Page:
It is harder to do that to yourself but it is something worth trying to do because as you break down barriers in your own thinking you can move forward in your life with much broader horizons.
Remember your life is all about you.

Appreciate the Small Wins

There always seems to be plenty of choice around to help you achieve your goals.
The problem is knowing what it is you actually want to  achieve  in life. Mid-life, in particular, can leave us searching for a sense of purpose as things change in our lives.
You could, for example, have had children leave home, an event that challenges many people who have focused so much on being a parent. Perhaps you have found yourself stuck in limbo at work doing the same old job while watching high flying youngster being leap-frogged above you. Or, for no discernible reason, you could find yourself not knowing where your future lies.
Now if, at this point, someone comes along as says “you need to be setting goals for your future” they could be doing more harm than good.
You could well find yourself sinking further as you struggle to come up with those long term goals, knocking your confidence even further, or you could rush headlong into some vision without thinking things through properly and then, in a year or so, find that this new goal is not what you really wanted and you are back to square one, only this time with a lot less enthusiasm to start over again.
If you don’t know, right now, where it is you want to take your future start by taking small steps outside your comfort zone and explore the possibilities before  fully committing  to heading in one direction.
First of all take a little time think of something you would like to do, something relatively small. Is there a hobby or interest you have always fancied pursuing but never got around to doing? Was there an ambition you had way back in your youth that has always been unfulfilled, perhaps you just want to make the effort to get fitter and healthier, maybe you have a favourite holiday destination and would like to learn the local language.
If you want to consider your current working life, what is one thing you could do to make a change there?
Once you have that one thing you would like to do  commit yourself  to pursuing it for a whole 3 months!
YES JUST 12 WEEKS
If you would like to be fitter but have not exercised in quite a while  commit yourself  to walking at least 30 minutes a day, perhaps increasing that to an hour a day in the final month.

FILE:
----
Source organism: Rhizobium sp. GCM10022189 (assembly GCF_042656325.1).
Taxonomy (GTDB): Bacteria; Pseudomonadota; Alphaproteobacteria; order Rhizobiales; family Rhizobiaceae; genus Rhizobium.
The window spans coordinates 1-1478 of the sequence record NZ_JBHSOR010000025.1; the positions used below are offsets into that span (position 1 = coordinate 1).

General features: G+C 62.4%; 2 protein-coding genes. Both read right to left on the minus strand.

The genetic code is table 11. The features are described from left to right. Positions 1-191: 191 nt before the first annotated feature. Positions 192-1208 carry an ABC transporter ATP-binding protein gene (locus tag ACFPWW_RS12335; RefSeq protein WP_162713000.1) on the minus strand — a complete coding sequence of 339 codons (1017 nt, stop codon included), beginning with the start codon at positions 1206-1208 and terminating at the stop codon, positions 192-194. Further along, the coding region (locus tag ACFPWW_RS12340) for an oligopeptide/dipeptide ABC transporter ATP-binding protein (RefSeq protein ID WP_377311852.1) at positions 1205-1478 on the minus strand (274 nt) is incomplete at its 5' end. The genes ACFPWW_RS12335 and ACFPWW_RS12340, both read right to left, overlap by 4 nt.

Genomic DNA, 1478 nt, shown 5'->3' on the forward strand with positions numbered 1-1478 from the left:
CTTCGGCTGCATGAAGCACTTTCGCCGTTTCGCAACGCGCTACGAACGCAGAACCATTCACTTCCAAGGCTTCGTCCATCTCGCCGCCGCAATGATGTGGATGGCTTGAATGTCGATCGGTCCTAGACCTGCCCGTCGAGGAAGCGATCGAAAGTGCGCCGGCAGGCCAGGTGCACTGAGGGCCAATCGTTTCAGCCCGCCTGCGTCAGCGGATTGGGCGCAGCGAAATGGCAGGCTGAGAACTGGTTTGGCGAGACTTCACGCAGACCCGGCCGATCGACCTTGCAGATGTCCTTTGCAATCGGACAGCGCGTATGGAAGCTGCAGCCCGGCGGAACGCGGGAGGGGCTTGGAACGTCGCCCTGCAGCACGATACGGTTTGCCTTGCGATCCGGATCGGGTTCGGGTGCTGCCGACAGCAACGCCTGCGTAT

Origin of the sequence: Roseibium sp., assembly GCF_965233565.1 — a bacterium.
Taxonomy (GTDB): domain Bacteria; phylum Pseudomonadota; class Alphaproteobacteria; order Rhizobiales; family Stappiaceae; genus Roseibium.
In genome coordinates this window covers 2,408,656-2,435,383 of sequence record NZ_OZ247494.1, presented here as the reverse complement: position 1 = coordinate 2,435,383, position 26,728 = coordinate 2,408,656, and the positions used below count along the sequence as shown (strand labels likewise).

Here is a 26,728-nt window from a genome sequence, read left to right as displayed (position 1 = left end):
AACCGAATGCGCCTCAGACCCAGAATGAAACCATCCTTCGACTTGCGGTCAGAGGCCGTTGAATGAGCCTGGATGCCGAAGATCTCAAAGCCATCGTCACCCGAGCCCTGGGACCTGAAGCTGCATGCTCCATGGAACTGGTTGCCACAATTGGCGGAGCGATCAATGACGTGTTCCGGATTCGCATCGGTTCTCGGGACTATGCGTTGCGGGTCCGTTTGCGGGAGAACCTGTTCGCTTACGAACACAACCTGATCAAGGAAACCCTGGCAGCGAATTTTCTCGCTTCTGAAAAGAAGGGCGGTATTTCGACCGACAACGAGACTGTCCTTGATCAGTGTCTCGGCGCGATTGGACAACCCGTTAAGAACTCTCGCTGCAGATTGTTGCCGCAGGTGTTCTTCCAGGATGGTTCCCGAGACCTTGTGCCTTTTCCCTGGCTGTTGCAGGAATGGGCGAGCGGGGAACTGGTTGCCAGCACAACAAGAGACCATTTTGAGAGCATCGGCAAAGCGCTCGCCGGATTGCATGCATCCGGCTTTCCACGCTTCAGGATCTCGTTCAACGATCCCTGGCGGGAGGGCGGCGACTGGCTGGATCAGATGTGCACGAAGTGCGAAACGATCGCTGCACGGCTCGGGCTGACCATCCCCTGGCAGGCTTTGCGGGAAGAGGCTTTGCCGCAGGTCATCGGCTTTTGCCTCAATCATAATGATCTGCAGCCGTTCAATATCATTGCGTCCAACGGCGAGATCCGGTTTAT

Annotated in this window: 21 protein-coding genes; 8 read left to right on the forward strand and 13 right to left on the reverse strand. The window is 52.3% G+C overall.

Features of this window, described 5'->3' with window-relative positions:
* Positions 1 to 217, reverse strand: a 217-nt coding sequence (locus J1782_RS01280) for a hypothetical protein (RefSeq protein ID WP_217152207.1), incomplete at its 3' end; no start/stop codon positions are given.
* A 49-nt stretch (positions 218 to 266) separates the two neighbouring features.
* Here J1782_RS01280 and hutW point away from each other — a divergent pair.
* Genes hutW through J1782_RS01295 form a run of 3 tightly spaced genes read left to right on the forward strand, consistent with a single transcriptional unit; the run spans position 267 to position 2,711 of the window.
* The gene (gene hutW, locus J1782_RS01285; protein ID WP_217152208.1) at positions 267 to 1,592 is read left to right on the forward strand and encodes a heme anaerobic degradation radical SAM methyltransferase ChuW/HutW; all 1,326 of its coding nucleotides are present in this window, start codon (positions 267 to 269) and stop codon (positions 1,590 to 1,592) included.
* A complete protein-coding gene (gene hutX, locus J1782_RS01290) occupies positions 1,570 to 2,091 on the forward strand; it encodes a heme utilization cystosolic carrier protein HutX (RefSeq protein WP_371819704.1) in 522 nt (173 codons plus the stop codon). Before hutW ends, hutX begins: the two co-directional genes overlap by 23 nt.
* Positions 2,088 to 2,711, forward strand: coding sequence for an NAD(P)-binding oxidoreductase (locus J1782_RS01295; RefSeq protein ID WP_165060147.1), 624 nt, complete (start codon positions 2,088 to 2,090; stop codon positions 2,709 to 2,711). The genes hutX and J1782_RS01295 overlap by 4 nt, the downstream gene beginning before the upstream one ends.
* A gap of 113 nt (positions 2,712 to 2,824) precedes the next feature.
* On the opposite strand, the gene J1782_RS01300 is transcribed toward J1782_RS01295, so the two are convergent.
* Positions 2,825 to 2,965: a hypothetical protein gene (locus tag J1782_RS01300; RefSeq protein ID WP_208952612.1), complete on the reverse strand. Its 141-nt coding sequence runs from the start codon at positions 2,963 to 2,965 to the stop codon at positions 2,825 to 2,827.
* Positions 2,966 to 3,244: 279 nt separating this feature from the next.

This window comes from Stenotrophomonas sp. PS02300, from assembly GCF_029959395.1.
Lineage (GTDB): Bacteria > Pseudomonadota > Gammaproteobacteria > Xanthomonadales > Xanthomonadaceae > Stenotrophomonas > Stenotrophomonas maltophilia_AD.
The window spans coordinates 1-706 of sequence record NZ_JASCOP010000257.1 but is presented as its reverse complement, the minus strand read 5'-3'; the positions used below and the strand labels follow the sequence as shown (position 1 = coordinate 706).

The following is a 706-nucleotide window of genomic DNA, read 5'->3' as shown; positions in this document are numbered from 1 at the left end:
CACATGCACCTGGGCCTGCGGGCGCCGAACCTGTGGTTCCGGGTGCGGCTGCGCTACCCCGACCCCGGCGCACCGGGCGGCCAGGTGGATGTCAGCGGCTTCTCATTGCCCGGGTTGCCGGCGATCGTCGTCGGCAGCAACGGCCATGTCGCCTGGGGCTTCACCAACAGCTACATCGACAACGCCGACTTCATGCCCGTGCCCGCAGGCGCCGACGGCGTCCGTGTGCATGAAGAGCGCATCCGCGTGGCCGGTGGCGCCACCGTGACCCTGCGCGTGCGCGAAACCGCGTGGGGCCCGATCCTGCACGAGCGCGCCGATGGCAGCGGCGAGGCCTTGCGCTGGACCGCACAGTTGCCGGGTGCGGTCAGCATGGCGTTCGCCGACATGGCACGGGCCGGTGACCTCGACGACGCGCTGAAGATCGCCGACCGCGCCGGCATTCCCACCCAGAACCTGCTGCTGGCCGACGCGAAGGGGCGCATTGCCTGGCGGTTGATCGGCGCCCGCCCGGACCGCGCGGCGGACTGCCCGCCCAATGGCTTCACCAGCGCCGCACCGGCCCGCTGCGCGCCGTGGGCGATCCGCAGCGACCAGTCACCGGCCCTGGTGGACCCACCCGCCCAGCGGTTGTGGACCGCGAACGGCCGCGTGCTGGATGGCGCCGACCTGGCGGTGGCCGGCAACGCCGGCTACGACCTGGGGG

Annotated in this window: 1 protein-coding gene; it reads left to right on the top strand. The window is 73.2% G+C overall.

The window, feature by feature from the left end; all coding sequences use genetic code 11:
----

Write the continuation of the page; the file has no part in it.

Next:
If there is a hobby or interest you want to pursue check out local courses at adult education centres, these usually run in 12 weeks slots, or if you are unable to find what you want locally, check online for courses.
Currently I am studying using udemy.com which is easy to use and reasonably priced but there are plenty of others out there to suit most needs.
The point of the exercise is to complete that 12 weeks. By completing that 12 weeks you have  achieved a win. You have been successful.
As important you now know if you would like to pursue whatever it was you did further or, perhaps, if it was not for you after all.

Personally, when I started my study with the Open University, I did not quite know what I wanted to study. So I took two modules one in computing and one in social sciences. The computing module I found interesting but the social science one I found fascinating so that was the subject I continued (and continue) to study.
The most important thing though is  commit yourself  to that 12 week programme. Start building your future through discovering what it is you really want to do rather than leaping head first in to an idea that, ultimately, may not be what you want or really need in your life.

By  successfully completing  those small wins you open up a whole host of things to set you on your way. Firstly you begin really developing that positive mindset, you decided what to do – positive thought and you went out and did it – positive action. Do that a few times and what have you got – a successful habit and, perhaps, more importantly, you start to gain confidence in yourself and your ability to succeed.
Additionally the small tasks will help you develop the bigger picture of where you want to be going forward. You may discard some ideas but others will guide you  onwards to achieving  bigger and better things. The small wins are the beginnings of the foundations on which you can build the rest of your life.

Appreciate the small wins they are the start of something bigger.